Women worry more than men do about complications related to corporate travel.
There are more women in the business world today, and as a result, there are more women traveling for business than ever before.
According to extensive research done for the corporate travel firm Carson Wagonlit Travel, women book their travel much earlier than men do, and are likely to save their firm money in the process.
The research, conducted in conjunction with professors at Ohio State University and Arizona State University, found that women on average book their business flights two days earlier than men do. As a result, women save their firms an average of $17 per trip, which figures to 2 percent of the ticket price.
The statistics were determined by looking at 1.8 million people booking 6.4 million flights in 2014, and 30 percent of those flights were booked by women.
The research also discovered that the older the traveler, the more likely they are to book early. The differences between corporate travel plans for 30 year-olds and 70-year-olds is five days for both genders.
As an employee’s travel frequency increases, their tendency to book early decreases. Among those with the highest travel frequency, the difference between men and women and booking habits disappears completely.
Reporting on the Carlson Wagonlit study, The Economist found that most women who travel for business enjoy the travel. According to research by Judi Brownel of Cornell University, females believe corporate travel helps them advance professionally, provides freedom from the routine of office life and widens their worldview.
However, another CWT study found that women spend more time worrying about issues like lost or delayed luggage and eating on the road. Among a list of 12 stressors for frequent travelers, women reported greater concern over 11 of them, the long exception being the issues related to flying in the economy cabin on long flights.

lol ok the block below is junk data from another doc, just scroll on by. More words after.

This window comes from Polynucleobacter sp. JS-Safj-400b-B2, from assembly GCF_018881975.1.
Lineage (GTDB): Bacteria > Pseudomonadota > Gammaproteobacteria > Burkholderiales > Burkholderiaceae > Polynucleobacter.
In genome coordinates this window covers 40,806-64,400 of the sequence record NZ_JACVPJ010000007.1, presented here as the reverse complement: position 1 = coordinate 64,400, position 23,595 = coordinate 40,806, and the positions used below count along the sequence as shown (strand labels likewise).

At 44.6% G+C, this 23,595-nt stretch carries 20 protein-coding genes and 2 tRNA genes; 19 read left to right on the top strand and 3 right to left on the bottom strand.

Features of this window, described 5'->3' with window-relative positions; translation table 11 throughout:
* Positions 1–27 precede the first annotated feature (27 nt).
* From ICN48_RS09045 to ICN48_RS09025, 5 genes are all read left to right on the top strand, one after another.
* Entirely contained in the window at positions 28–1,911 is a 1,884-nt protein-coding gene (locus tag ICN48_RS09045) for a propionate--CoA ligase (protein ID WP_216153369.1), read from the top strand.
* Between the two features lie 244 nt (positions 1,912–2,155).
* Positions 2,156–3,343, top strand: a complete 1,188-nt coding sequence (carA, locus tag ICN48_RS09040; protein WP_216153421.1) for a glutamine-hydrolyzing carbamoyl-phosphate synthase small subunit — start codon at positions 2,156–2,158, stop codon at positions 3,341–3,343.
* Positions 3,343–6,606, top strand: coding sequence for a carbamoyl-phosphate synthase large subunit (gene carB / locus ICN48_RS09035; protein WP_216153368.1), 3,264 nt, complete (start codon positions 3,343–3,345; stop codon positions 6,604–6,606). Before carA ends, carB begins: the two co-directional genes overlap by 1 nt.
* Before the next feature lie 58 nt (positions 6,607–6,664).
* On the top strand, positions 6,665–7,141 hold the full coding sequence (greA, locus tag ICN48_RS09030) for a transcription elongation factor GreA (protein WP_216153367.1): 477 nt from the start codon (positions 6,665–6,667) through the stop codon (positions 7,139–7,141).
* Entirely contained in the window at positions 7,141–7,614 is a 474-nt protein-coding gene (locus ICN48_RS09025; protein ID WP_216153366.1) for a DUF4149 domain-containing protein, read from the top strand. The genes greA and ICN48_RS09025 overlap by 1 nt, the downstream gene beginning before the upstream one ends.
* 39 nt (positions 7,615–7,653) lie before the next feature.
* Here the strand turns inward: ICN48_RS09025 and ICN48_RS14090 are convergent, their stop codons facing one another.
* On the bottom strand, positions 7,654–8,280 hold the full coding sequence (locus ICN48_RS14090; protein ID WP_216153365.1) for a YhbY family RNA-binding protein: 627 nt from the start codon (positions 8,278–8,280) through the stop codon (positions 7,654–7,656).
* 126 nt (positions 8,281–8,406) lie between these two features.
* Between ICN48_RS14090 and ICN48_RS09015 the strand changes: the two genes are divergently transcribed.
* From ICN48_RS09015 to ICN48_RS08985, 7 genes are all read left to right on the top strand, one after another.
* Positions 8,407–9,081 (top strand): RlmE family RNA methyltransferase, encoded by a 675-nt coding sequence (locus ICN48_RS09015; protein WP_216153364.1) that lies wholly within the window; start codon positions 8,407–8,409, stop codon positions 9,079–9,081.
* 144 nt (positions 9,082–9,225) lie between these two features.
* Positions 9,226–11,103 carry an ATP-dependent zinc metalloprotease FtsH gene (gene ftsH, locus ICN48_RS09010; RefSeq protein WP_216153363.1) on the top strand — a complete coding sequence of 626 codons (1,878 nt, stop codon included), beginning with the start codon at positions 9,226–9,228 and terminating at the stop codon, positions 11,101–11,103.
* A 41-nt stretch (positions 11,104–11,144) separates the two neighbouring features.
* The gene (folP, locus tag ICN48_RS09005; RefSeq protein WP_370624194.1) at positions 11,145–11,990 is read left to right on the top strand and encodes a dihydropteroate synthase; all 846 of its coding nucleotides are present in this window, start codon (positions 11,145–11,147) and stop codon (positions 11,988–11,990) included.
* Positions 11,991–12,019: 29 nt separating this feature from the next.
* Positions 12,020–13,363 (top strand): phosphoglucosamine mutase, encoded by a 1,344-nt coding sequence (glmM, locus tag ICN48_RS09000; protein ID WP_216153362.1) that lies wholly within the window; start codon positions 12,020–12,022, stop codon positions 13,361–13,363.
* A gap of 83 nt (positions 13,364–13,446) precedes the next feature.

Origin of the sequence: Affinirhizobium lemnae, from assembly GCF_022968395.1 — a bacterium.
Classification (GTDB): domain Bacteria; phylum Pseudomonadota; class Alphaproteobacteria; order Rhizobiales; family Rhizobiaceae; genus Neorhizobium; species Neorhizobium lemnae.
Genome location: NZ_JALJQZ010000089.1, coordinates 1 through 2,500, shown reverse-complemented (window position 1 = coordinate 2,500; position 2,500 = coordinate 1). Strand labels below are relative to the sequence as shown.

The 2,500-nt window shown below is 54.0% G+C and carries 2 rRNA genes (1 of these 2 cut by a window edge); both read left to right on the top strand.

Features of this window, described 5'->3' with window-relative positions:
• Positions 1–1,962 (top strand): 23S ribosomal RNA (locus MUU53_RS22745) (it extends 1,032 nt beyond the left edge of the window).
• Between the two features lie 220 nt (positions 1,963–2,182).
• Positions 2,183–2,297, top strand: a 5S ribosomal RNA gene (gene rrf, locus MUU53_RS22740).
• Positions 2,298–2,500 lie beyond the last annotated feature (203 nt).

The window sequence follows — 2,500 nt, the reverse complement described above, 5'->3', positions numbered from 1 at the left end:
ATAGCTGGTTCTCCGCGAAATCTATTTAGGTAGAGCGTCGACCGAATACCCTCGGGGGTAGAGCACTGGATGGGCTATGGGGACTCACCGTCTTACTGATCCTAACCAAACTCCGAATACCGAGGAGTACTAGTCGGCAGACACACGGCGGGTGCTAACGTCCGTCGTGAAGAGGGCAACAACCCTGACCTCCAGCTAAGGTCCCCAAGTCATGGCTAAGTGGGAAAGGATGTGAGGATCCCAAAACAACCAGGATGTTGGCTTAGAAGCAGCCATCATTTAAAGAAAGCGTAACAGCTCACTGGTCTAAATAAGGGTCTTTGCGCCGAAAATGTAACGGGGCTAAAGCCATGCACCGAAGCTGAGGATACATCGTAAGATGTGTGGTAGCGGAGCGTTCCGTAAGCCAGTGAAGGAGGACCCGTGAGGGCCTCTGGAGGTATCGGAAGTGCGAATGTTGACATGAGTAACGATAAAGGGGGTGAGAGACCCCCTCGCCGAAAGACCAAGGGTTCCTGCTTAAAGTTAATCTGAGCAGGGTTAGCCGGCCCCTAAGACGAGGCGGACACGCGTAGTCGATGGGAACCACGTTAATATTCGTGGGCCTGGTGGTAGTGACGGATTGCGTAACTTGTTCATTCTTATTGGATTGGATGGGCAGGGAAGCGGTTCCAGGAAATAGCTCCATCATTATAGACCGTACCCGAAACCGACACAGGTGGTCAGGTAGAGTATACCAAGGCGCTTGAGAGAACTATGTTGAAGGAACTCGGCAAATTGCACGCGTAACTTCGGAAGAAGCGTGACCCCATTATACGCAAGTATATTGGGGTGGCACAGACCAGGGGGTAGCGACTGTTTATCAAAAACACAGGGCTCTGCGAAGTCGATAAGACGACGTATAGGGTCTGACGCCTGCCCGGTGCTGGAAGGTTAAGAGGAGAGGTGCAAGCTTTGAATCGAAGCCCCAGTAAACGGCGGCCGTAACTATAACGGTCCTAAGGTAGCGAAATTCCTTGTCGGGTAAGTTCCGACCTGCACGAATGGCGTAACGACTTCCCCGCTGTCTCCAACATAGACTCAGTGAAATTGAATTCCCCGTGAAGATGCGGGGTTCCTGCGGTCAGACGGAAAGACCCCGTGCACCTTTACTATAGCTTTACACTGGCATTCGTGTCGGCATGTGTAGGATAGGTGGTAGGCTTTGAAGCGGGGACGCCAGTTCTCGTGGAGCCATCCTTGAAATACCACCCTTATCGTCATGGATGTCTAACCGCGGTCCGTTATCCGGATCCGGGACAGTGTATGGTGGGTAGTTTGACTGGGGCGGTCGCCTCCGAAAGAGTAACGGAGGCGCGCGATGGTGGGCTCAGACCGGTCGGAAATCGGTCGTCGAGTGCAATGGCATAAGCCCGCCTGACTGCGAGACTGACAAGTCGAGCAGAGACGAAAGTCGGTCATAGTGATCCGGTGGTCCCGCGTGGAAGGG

Women are obviously also more concerned about safety than men, which could lead them to book early. The researchers concluded that women have more concerns overall than men when traveling, which leads them to do what they can to reduce their stress.
“One (explanation) is that women, anticipating higher stress they report having while traveling, tend to be more organized in an effort offset their anticipated travel stress,’’ the researchers wrote.
Kent McDill is a staff writer for Millionaire Corner. McDill spent 30 years as a sports writer, working for United Press International and the Daily Herald of Arlington Heights, Ill. From 1988-1999, he covered the Chicago Bulls for the Daily Herald, traveling with them every day through the nine-month season. He also covered the Bulls for UPI from 1985-88, and currently covers the team for www.nba.com. He has written two books on the Bulls, including the new title “100 Things Bulls Fans Should Know And Do Before They Die’, published by Triumph Books. In August 2013, his new book “100 Things Bears Fans Should Know And Do Before They Die” gets published.
In 2008, he resigned from the Herald and became a freelance writer. The Herald hired him to write business features and speeches for the Daily Herald Business Conferences and Awards presentations.
McDill also writes a monthly parenting column for the Herald’s Suburban Parent magazine.
McDill is the father of four children, and an active fan of soccer, Jimmy Buffett and all things Disney.